News Release 

Secretive targets for CEO bonus pay signal poor performance

Investors need to pay closer attention to the non-financial measures linked to CEO cash bonuses, new research reveals

University of Technology Sydney

Investors need to pay closer attention to the non-financial measures linked to CEO cash bonuses, because targets that are not disclosed, or undefined, in annual reports are associated with worse company performance down the track, new research reveals.

Bonus pay, which can be up to five times a CEO's base pay, is usually based on a mix of "hard" financial targets such as profit, underlying earnings and total shareholder return, and non-financial or "soft" targets, such as sustainability, customer satisfaction and culture.

The most recent egregious example of a CEO collecting a large bonus followed by poor performance would be Peter Fankhauser, chief executive of collapsed travel company Thomas Cook, who received a £750,000 bonus in 2017, two-thirds of which was in cash, according to the BBC.

The researchers found that non-financial targets were not necessarily bad however, as remuneration reports with clearly defined and measurable "soft" targets, particularly those related to corporate social responsibility, were associated with better future firm performance.

The research paper: Powerful CEOs, cash bonus contracts and firm performance, recently published in the top, peer-reviewed Journal of Business, Finance and Accounting was led by University of Technology Sydney accounting researcher Rebecca Bachmann, together with Dr Anna Loyeung and Dr Helen Spiropoulos.

"While bonus payments linked solely to hard financial metrics risk fuelling negative culture and conduct, our research shows that non-financial performance measures also need to be transparent and measurable," says Bachmann, who conducted the research as part of her Honours thesis.

"More than 40% of the ASX firms we looked at did not disclose anything about their non-financial performance targets. The concern is that non-financial measures are easier to manipulate, so may be rewarding CEOs for activities that should be part of their job," she says.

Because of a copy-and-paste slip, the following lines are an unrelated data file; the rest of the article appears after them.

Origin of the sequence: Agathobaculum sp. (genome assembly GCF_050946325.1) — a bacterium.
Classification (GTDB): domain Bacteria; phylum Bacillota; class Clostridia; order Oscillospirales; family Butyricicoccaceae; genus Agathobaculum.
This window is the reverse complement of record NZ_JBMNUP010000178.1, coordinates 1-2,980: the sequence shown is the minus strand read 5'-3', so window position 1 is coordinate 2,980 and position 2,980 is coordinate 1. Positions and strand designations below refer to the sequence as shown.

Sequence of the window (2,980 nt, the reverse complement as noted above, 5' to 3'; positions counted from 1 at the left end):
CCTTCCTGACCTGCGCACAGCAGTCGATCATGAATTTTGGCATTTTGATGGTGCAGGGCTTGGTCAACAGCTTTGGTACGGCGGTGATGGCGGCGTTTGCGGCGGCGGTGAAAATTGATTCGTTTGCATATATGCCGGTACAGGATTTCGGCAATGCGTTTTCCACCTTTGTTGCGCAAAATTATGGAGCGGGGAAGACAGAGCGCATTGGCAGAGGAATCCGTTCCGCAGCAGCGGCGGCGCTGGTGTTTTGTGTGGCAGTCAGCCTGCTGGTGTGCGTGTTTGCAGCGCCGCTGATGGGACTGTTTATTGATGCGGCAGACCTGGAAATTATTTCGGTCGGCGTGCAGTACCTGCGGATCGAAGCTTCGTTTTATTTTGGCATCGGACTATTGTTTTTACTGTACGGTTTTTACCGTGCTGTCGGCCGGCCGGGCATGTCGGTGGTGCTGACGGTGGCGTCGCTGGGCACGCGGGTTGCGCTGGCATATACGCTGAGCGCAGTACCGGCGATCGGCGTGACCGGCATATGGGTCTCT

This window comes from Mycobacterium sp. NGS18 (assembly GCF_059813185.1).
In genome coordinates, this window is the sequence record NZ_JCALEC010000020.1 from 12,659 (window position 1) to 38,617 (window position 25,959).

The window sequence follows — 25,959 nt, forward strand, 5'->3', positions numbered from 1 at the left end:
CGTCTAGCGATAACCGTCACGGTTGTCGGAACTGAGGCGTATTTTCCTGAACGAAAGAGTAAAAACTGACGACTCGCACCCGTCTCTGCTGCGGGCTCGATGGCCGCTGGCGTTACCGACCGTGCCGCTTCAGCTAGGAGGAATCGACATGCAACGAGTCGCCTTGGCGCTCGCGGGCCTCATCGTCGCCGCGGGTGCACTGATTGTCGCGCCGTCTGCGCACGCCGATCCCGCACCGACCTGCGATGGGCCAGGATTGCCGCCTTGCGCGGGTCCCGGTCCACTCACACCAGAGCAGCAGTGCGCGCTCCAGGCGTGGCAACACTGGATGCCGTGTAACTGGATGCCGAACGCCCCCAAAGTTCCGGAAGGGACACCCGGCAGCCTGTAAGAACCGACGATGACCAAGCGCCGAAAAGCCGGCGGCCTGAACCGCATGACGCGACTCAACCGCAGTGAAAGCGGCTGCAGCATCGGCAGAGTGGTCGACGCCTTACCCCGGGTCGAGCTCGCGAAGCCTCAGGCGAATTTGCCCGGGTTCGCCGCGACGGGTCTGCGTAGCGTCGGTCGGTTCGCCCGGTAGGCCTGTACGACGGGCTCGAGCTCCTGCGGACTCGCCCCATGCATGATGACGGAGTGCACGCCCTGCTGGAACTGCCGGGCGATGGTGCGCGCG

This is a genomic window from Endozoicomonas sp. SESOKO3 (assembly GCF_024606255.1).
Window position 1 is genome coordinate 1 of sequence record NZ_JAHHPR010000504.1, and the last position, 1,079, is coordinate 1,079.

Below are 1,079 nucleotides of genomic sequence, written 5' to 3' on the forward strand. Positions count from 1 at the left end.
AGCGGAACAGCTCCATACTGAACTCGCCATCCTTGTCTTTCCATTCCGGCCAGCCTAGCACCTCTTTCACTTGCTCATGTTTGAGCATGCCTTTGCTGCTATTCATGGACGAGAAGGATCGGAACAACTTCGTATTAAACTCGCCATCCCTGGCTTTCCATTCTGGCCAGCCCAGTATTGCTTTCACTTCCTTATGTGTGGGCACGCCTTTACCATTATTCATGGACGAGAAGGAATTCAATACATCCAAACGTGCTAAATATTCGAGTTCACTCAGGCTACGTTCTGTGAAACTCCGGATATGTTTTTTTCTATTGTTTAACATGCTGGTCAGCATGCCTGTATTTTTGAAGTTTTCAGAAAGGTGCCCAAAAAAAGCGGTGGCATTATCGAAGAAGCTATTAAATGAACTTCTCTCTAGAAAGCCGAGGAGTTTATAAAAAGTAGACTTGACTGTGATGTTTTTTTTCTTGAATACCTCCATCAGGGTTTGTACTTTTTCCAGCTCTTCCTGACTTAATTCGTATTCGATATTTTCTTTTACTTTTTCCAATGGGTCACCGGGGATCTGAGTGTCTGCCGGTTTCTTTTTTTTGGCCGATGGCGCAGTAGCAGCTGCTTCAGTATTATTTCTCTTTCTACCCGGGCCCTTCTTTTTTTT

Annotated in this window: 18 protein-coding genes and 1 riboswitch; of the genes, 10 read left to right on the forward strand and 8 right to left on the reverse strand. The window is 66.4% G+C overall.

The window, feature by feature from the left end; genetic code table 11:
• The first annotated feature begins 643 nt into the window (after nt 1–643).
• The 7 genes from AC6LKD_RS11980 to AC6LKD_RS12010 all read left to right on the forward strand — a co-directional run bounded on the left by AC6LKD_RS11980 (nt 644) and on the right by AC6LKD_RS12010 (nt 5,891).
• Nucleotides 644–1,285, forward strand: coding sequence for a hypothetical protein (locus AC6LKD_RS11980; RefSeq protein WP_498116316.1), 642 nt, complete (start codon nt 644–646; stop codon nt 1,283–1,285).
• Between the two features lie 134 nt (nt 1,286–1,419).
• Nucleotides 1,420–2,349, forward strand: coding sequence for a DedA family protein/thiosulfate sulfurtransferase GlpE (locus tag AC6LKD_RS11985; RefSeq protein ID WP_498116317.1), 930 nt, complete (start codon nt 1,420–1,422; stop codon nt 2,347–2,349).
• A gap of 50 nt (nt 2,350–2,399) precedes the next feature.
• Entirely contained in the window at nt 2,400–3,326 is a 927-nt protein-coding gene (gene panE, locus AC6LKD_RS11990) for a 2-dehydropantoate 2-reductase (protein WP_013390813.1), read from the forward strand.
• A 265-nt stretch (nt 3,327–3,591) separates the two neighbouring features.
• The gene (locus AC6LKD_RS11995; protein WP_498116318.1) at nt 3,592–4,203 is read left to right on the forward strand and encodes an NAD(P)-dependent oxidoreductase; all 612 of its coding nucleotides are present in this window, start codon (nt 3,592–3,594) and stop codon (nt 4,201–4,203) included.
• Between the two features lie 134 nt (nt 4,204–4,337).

Bachmann notes that firms often say they don't disclose non-financial targets for proprietary or competitive reasons, however the finding that undisclosed targets are associated with negative subsequent firm performance suggest these targets are not working in shareholders' interests.

"It may be that powerful CEOs incorporate undisclosed non-financial measures to increase compensation above what is justified by the economic performance of the firm. We argue that cash bonuses can be a means to camouflage high levels of executive pay," she says.

"On the other hand, non-financial measures that are transparent, quantitative, and consequently verifiable, as well as those linked to corporate social responsibility, are positively associated with industry-adjusted return on assets," she says.

CEO power and bonus pay

The Australian study also investigated the degree of influence CEOs have on the conditions of their cash bonuses. All but one ASX 100 CEO received at least part of their bonus last year, with the typical bonus payment around $1.6 million.

"CEO attributes and power influence many aspects of corporate decision-making, including compensation, and our research showed the more powerful a CEO, the greater the cash bonus they receive relative to their base pay - the bonus ratio," says Bachmann.

Powerful CEOs also had a higher base pay, and were more likely to have a higher proportion of non?financial performance targets compared to less powerful CEOs.

The researchers developed a comprehensive scorecard to determine CEO power. This included whether a CEO had large shareholdings, the CEO's tenure, board size, board independence, and if the CEO sat on the remuneration committee.

"In Australia, we found there are still quite a few CEOs that sit on the remuneration committee, which is surprising, even if they are not directly voting on their own pay. In the US they don't allow this," says co-author UTS Accounting researcher Dr Helen Spiropoulos.

"If you compare financial and non-financial targets, it's clear that a CEO can influence the non-financial targets more than financial ones, because they're not audited to the same extent, and there are no real guidelines," says Dr Spiropoulos.

Investors are paying greater attention to excessive CEO pay in the light of poor performance. Last year there were 19 'strikes' against remuneration reports from ASX 300 companies - where more than 25% of shareholders vote against the report. Two strikes force re-election of the board.

However, shareholders so far don't seem to be voting against non-disclosure of non-financial incentives related to cash bonuses in the remuneration report, the researchers say.

Banking regulator APRA is currently looking to limit financial targets for banking CEO bonuses to 50%, in response to recommendations from the banking royal commission to improve culture and reduce unethical behaviour. This will mean more non-financial targets in CEO bonus contracts.

This research would suggest that regulators and shareholders also need to limit the impact of CEO power over these contracts by ensuring non-financial targets are quantifiable, transparent and clearly defined, and include measures of corporate social responsibility.

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